Internet Archives’ relatively recent interest in preserving historic gaming technology has led to the website publishing everything from MS-DOS titles to Sega Genesis software. While the legality of their efforts remains a source of debate – the website’s operators were forced to remove their invaluable collection of Nintendo Power back issues just last year – gamers everywhere appreciate that they are attempting to preserve pieces of gaming history that tend to be easily lost.
Now, Internet Archive has updated their gaming software selection to include some especially rare titles from the Mac OS era.
The Mac OS version in question refers to the software used by Apple sometime after their Apple II series. Popular in the ’80s and early ’90s, this software is famous for revolutionizing the way that developers programmed graphical interfaces. PC gaming’s evolution from text-based adventures and watered-down arcade ports to technologically superior software can be partially traced back to Apple’s innovations during this period.
Prior to Internet Archive’s upload, this era of gaming history has been notoriously difficult to play. Advanced though it may have been at the time, Mac OS’s now archaic coding has made it burdensome for many people to simply run an emulator file and experience these classic games.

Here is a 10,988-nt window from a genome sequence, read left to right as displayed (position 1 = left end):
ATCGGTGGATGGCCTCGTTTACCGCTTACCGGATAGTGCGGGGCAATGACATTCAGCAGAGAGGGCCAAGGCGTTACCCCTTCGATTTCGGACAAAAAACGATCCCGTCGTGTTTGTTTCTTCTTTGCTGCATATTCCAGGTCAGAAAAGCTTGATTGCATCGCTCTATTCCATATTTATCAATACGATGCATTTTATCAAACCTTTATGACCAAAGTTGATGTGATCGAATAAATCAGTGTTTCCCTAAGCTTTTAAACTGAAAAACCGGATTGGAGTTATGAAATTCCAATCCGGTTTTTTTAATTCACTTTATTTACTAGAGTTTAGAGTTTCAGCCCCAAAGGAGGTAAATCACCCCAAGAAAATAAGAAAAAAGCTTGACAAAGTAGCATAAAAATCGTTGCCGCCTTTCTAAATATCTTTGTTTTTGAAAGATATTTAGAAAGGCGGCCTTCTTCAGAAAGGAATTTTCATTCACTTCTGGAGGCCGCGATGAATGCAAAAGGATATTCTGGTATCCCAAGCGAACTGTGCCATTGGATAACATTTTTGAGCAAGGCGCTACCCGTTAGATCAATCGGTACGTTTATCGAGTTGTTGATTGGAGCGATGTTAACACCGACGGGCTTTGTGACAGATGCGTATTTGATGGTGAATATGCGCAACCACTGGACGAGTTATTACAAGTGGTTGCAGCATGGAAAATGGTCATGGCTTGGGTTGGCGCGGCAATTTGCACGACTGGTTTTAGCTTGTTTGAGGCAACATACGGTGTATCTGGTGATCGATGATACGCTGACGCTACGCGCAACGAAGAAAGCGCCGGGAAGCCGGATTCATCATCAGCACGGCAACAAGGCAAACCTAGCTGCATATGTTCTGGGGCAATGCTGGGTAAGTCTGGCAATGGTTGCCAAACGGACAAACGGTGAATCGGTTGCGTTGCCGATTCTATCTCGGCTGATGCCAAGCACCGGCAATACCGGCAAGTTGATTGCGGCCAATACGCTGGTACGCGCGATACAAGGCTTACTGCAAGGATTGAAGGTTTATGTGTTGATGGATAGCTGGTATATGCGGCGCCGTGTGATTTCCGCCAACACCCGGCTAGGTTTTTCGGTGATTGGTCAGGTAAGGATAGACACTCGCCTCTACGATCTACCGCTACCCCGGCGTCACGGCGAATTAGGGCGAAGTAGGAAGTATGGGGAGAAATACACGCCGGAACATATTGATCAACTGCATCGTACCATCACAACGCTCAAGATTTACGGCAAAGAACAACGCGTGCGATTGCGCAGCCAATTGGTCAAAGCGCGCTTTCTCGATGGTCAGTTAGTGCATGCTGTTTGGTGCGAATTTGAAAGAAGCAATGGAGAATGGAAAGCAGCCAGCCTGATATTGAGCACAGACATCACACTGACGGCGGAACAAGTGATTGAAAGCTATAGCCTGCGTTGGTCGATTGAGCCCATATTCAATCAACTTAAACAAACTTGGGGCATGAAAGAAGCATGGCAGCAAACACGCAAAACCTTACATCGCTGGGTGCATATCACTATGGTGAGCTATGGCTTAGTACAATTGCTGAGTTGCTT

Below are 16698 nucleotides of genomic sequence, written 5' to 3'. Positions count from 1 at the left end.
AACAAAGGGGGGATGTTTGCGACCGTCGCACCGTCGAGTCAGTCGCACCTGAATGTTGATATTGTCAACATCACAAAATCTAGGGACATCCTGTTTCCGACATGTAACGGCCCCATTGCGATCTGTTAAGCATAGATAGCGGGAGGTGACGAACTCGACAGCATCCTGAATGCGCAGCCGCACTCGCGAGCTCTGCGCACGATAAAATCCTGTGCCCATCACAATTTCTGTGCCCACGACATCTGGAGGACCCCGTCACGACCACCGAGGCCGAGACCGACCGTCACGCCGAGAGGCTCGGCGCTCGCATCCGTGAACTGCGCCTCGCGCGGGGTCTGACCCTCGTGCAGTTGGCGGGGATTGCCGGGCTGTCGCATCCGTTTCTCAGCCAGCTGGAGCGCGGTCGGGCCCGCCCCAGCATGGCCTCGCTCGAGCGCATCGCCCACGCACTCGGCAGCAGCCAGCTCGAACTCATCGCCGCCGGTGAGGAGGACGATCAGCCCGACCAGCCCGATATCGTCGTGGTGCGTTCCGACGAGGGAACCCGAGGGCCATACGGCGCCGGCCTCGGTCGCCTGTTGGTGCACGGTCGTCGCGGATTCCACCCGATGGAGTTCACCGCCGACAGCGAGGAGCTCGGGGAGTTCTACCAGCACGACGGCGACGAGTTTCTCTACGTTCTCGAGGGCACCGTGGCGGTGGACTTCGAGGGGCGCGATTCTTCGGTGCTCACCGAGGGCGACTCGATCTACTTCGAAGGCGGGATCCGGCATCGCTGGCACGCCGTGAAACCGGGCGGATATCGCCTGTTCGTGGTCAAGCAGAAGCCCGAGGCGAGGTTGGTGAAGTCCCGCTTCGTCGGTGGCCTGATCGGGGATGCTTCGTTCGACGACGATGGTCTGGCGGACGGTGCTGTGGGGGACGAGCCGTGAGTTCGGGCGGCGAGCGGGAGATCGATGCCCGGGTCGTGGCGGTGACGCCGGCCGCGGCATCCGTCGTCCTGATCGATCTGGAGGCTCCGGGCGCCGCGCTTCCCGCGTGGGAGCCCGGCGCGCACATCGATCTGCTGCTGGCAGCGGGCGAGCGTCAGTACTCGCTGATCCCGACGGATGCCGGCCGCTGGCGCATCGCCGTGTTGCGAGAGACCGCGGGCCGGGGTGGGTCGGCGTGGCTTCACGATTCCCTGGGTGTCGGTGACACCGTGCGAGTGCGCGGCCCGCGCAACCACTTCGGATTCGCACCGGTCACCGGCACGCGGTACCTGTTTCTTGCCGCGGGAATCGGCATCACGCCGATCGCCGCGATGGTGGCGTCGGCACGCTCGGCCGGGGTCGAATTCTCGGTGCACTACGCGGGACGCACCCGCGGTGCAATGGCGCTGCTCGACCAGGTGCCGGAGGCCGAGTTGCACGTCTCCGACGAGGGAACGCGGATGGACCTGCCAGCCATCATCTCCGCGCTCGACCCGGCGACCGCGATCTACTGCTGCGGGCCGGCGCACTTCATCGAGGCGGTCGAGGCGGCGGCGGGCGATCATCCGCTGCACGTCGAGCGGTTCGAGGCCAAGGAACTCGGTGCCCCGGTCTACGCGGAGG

Internet Archive’s in-browser emulation software is far from perfect, but it is by far the easiest way to play the available software without having to resort to downloading several programs. You just click on the title that interests you and start playing.
As you might imagine, the games themselves haven’t exactly aged gracefully. Unlike old-school arcade games which bank on simplicity, many titles from this era were testing new technological ground and experimenting with fresh gameplay concepts on a regular basis. That said, it’s hard not to be impressed with just how far ahead of their time games like Rogue – the forebearer of the Roguelike genre – were and how titles like the Dark Castle featured animation quality that wouldn’t become standard for years to come.
In the end, that is the real gift of these emulators. They allow us to experience the past and appreciate how far we’ve come.